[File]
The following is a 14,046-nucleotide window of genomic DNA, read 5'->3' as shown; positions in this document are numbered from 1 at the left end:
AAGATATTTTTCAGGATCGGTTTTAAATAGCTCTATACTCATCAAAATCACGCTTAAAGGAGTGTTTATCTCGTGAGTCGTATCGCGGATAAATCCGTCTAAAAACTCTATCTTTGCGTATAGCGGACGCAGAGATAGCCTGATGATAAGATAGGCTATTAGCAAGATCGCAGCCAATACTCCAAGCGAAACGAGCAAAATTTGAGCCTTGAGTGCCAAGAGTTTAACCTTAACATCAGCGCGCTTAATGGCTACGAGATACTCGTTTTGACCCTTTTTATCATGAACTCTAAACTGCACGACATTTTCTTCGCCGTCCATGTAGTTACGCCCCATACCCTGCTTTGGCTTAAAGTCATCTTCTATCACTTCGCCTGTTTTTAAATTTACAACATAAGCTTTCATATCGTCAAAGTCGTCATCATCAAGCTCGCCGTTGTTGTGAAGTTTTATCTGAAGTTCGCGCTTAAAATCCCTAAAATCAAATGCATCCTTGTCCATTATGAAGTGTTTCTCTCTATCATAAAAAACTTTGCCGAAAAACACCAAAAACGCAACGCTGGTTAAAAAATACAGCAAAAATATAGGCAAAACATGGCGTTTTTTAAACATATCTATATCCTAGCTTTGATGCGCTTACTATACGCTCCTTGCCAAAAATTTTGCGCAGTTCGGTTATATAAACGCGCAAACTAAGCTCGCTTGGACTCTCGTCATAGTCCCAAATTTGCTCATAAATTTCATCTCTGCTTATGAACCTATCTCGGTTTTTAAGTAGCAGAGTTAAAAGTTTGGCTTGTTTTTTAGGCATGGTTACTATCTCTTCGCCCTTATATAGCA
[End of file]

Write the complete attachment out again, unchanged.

The following is a 14,046-nucleotide window of genomic DNA, read 5'->3' as shown; positions in this document are numbered from 1 at the left end:
AAGATATTTTTCAGGATCGGTTTTAAATAGCTCTATACTCATCAAAATCACGCTTAAAGGAGTGTTTATCTCGTGAGTCGTATCGCGGATAAATCCGTCTAAAAACTCTATCTTTGCGTATAGCGGACGCAGAGATAGCCTGATGATAAGATAGGCTATTAGCAAGATCGCAGCCAATACTCCAAGCGAAACGAGCAAAATTTGAGCCTTGAGTGCCAAGAGTTTAACCTTAACATCAGCGCGCTTAATGGCTACGAGATACTCGTTTTGACCCTTTTTATCATGAACTCTAAACTGCACGACATTTTCTTCGCCGTCCATGTAGTTACGCCCCATACCCTGCTTTGGCTTAAAGTCATCTTCTATCACTTCGCCTGTTTTTAAATTTACAACATAAGCTTTCATATCGTCAAAGTCGTCATCATCAAGCTCGCCGTTGTTGTGAAGTTTTATCTGAAGTTCGCGCTTAAAATCCCTAAAATCAAATGCATCCTTGTCCATTATGAAGTGTTTCTCTCTATCATAAAAAACTTTGCCGAAAAACACCAAAAACGCAACGCTGGTTAAAAAATACAGCAAAAATATAGGCAAAACATGGCGTTTTTTAAACATATCTATATCCTAGCTTTGATGCGCTTACTATACGCTCCTTGCCAAAAATTTTGCGCAGTTCGGTTATATAAACGCGCAAACTAAGCTCGCTTGGACTCTCGTCATAGTCCCAAATTTGCTCATAAATTTCATCTCTGCTTATGAACCTATCTCGGTTTTTAAGTAGCAGAGTTAAAAGTTTGGCTTGTTTTTTAGGCATGGTTACTATCTCTTCGCCCTTATATAGCA